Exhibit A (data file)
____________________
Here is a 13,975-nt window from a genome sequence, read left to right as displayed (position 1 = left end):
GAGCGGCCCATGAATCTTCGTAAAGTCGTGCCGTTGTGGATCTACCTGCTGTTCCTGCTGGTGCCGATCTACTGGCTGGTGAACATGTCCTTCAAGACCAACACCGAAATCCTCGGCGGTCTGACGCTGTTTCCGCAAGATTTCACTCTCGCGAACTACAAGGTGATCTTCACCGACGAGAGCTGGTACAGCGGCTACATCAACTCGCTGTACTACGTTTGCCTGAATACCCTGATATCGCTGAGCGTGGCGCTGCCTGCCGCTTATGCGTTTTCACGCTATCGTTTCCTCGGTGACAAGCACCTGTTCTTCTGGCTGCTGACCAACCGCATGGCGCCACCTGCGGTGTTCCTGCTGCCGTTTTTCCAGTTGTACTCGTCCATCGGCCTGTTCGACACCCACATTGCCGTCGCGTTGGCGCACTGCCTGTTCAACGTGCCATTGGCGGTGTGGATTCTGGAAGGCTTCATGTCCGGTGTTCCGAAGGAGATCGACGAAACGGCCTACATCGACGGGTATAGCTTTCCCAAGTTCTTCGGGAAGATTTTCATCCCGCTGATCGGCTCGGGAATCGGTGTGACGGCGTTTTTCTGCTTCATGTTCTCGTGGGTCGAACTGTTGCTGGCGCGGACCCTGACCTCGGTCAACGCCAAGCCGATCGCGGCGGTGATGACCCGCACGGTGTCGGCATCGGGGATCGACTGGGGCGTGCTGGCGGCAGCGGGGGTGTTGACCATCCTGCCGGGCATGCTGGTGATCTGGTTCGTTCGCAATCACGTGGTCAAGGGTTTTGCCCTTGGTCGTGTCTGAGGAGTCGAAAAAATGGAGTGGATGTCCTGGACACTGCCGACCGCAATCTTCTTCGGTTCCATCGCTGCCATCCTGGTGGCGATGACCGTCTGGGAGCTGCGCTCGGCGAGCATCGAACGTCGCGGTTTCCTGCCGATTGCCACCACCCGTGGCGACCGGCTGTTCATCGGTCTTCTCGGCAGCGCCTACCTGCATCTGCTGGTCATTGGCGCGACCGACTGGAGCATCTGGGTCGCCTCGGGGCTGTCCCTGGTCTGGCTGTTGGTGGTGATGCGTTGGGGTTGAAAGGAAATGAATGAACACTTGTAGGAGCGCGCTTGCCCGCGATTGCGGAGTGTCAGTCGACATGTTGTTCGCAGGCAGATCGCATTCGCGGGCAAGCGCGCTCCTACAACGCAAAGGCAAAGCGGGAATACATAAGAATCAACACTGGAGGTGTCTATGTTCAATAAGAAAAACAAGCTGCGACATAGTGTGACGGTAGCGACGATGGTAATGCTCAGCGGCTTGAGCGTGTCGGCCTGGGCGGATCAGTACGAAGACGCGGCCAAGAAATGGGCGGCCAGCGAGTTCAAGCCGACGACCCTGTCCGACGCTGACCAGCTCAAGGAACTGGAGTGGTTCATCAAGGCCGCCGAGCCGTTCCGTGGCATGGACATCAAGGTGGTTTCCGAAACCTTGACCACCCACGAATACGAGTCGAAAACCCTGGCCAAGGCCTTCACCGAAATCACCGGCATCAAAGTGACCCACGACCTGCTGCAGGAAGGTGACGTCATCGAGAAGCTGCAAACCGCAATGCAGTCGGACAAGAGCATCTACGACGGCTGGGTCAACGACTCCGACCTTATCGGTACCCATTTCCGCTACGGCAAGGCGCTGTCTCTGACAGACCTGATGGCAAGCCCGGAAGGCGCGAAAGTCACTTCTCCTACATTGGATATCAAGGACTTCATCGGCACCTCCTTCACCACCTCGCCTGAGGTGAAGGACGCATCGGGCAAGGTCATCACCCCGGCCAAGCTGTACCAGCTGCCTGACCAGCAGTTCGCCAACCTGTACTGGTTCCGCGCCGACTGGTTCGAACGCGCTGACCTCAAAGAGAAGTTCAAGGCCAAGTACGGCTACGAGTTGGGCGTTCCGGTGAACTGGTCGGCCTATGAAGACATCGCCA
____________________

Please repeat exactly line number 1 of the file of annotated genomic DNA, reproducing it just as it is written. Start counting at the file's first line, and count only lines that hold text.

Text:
Here is a 13,975-nt window from a genome sequence, read left to right as displayed (position 1 = left end):